Scientific Revolution

The scientific revolution refers to the history of science in the early modern period, where development in mathematics, physics, astronomy, biology, medicine and chemistry transformed views of society and nature. According to traditional accounts, the scientific revolution began in Europe towards the end of the Renaissance era and continued through the late 18th century, the later period known as The Enlightenment. While its dates are disputed, the publication in 1543 of Nicolaus Copernicus's De revolutionibus orbium coelestium (On the Revolutions of the Heavenly Spheres) and Andreas Vesalius's De humani corporis fabrica (On the Fabric of the Human body) are often cited as marking the beginning of the scientific revolution. By the end of the 18th century the scientific revolution gave way to the "Age of Reflection".

Philosopher and historian Alexandre Koyré coined the term scientific revolution in 1939 to describe this epoch.

Read more about Scientific Revolution:  Significance of The Revolution, New Ideas, Ancient and Medieval Background, New Approaches To Nature, Scientific Developments, Theoretical Developments, Contrary Views

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Continuity Thesis - Hatfield
... Gary Hatfield, in his "Was the Scientific Revolution Really a Revolution of Science?", argues that while the "Scientific Revolution" of the 17th century did have several individual "revolutions", he does ... philosophy until the end of the 18th century, and comparable individual "revolutions" in different sciences continued occurring before and after the 17th century, such as the optical revolution of Faraday ...
Diego Rodríguez - Scientific Revolution
... Nevertheless, these were radical steps, and the scientific community he headed in Mexico accepted them about 30 years before their colleagues in Spain ... the Inquisition's 1647 edict imposing careful censorship on scientific works ... Melchor Pérez de Soto, one of the group of scientific modernizers headed by Diego Rodríguez and chief architect at the cathedral, was subjected to the Inquisition ...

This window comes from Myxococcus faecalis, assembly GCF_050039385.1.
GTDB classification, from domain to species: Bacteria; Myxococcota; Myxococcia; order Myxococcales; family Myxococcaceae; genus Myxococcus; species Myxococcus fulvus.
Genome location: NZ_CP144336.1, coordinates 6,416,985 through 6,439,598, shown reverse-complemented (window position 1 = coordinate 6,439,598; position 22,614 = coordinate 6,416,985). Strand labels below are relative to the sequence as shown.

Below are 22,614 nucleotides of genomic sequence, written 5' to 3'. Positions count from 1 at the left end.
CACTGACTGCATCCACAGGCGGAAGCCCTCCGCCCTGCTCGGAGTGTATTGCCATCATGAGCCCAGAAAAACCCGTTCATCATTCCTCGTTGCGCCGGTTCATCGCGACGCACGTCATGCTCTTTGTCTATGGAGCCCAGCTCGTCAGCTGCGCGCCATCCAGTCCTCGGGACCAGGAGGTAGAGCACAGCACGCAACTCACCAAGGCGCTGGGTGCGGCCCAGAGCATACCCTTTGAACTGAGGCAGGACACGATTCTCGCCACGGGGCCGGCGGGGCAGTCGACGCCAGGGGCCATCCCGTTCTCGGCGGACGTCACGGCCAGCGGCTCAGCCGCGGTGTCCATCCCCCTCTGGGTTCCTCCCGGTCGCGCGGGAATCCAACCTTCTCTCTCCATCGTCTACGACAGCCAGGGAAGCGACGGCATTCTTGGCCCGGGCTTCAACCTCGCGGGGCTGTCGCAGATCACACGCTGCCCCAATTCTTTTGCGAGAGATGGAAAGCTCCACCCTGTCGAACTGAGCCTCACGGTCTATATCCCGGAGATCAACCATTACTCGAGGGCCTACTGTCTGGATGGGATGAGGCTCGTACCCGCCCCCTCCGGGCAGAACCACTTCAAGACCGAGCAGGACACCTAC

Scientific Revolution - Contrary Views
... of science are agreed that there was any revolution in the sixteenth or 17th century ... Thus the idea of an intellectual or scientific revolution following the Renaissance is—according to the continuity thesis—a myth ... Some continuity theorists point to earlier intellectual revolutions occurring in the Middle Ages, usually referring to either a European "Renaissance of the 12th century" or a medieval "Muslim ...
Modern History - Early Modern Period - Western Transformations - Scientific Revolution
... The Scientific Revolution was a period when European ideas in classical physics, astronomy, biology, human anatomy, chemistry, and other classical sciences were rejected and led to doctrines supplanting ... This period saw a fundamental transformation in scientific ideas across physics, astronomy, and biology, in institutions supporting scientific ... all manners of things and it was this questioning that led to the Scientific Revolution, which in turn formed the foundations of contemporary sciences ...
Natural Scientists - History - Newton and The Scientific Revolution (1600–1800)
... altered the social context in which scientific inquiry evolved in the West ... effecting of all things possible." Bacon proposed scientific inquiry supported by the state and fed by the collaborative research of scientists, a vision that was unprecedented in its scope, ambition and ... Scientific societies and scientific journals emerged and were spread widely through the printing press, touching off the scientific revolution ...

Famous quotes related to scientific revolution:

    As in political revolutions, so in paradigm choice—there is no standard higher than the assent of the relevant community. To discover how scientific revolutions are effected, we shall therefore have to examine not only the impact of nature and of logic, but also the techniques of persuasive argumentation effective within the quite special groups that constitute the community of scientists.
    Thomas S. Kuhn (b. 1922)